Quickly I learned that the sounds coming from the forest at night were not large terrifying predators rushing towards me, but often times a small nocturnal mammal that could fit in the palm of your hand scurrying around the fallen foliage eagerly searching for food. It’s easy to take a small aspect of life, such as spiders, and within our mind amplify their presence into live-action versions of Aragog from Harry Potter and react negatively as a result. As Dumbadore said to Harry, “it is the unknown we fear when we look upon death and darkness, nothing more,” so I began to learn more about my surroundings by exploring the darkness with others as a way to overcome my hesitations. Now my favorite time of day to be in the forest is at night, especially when alone, for I find a peaceful calm in those moments and enjoy the heightened senses beyond my biased vision.

Redwoods – spiritual cathedral; the energy of old-growth

Religion has never played a role in my life and I would say that I understood very little about my own spirituality until the age of 30. The awakening happened when I found a cathedral that I finally felt comfortable in – the Redwoods of Northern California. The peace, tranquility, and security that I feel when I’m among the towering giants is truly therapeutic and has imprinted nature as a sacred space for me. As a youth I saw the forest as just a bunch of trees, but now as an adult, it’s less about what I see in the forest and more about the reassuring energy that I feel when I’m walking through a grove of trees. I’m more confident and secure of my place in the world in these moments and I’m reminded that there is a bigger picture beyond the human existence.

Tree Systems – we’re not so different; neuron system of the brain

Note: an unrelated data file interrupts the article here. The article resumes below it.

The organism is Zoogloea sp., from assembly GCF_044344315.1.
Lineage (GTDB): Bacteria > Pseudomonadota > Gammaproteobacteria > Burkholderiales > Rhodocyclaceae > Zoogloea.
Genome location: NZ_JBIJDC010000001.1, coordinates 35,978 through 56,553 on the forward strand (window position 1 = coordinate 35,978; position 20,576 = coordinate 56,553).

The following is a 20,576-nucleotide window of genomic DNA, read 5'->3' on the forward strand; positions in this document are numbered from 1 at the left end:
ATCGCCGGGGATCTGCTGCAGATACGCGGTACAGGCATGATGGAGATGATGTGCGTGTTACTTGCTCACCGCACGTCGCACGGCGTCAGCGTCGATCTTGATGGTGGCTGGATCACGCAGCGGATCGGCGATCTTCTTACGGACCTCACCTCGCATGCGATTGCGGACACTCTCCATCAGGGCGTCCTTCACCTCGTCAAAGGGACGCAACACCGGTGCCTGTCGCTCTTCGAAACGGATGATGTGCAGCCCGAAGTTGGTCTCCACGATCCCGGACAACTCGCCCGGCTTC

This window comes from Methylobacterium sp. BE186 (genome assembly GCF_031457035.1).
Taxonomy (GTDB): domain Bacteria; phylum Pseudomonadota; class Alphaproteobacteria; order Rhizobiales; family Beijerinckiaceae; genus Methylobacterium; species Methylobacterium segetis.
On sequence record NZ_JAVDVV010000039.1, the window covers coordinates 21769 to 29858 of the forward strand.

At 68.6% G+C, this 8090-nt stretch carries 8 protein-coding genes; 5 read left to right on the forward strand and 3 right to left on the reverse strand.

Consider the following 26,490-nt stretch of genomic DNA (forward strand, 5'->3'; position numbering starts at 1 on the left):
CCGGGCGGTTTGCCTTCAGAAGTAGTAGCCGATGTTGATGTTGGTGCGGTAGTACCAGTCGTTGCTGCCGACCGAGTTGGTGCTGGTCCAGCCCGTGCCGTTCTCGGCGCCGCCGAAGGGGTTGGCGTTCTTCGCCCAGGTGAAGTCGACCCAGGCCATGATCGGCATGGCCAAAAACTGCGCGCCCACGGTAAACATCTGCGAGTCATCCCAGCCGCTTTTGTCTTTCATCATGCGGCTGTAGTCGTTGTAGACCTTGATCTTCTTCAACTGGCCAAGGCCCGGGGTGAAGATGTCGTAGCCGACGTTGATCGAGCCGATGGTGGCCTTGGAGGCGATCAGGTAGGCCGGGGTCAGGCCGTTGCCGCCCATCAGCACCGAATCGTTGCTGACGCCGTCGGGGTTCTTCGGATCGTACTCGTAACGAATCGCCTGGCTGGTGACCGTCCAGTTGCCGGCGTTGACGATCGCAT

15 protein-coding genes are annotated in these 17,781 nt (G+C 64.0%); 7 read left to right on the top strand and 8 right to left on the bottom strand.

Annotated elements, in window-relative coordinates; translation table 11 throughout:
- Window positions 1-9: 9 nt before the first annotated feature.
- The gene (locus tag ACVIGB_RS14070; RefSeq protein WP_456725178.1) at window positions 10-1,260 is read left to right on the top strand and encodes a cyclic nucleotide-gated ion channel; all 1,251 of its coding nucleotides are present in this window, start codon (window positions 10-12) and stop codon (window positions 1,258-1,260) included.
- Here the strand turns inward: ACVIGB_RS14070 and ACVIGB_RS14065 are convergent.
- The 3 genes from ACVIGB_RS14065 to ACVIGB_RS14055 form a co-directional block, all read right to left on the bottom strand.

As a kid I loved to draw trees. They were easy and fun because after the two parallel lines for the trunk you just made the symbol “V” repeatedly in any opening and suddenly you have a beautiful deciduous tree in the winter. What I didn’t realize at the time was the connection of synapses that I was unintentionally drawing; I thought it was just a tree. Thanks to my cognitive psychology courses in undergrad I came to learn about the vast network of neurons that control our bodily kinetics and personality temperament.

It wasn’t until I took up photography though that I made the real connection between the similarity of a tree branch and root system and the human animal brain. In the same fashion that our brain adapts and grows to extend and connect our synapses as we age, the tree root and branch system stretch out for nutrients and sunlight in order to grow. Chief Seattle is quoted as saying, “The earth does not belong to us, we belong to the earth.” We can look out at a series of trees, or see a pack of wolves wander about a field in the distance and call that nature, but nature is more than just a “wild” experience. Everything we do is nature, it’s just that humans hide within structures and behind belief systems that develop human-biased lenses.

In the end, in my mind, if anything truly has a right to be it’s a tree, and I’m proud to work for an organization born from the conservation of these precious earth resources that do more for existence than just provide humans with structures and byproducts. I’ll conclude with one final quote:

“The tree which moves some to tears of joy is in the eyes of others only a green thing that stands in the way. Some see nature all ridicule and deformity… and some scarce see nature at all. But to the eyes of the [person] of imagination, nature is imagination itself.” ― William Blake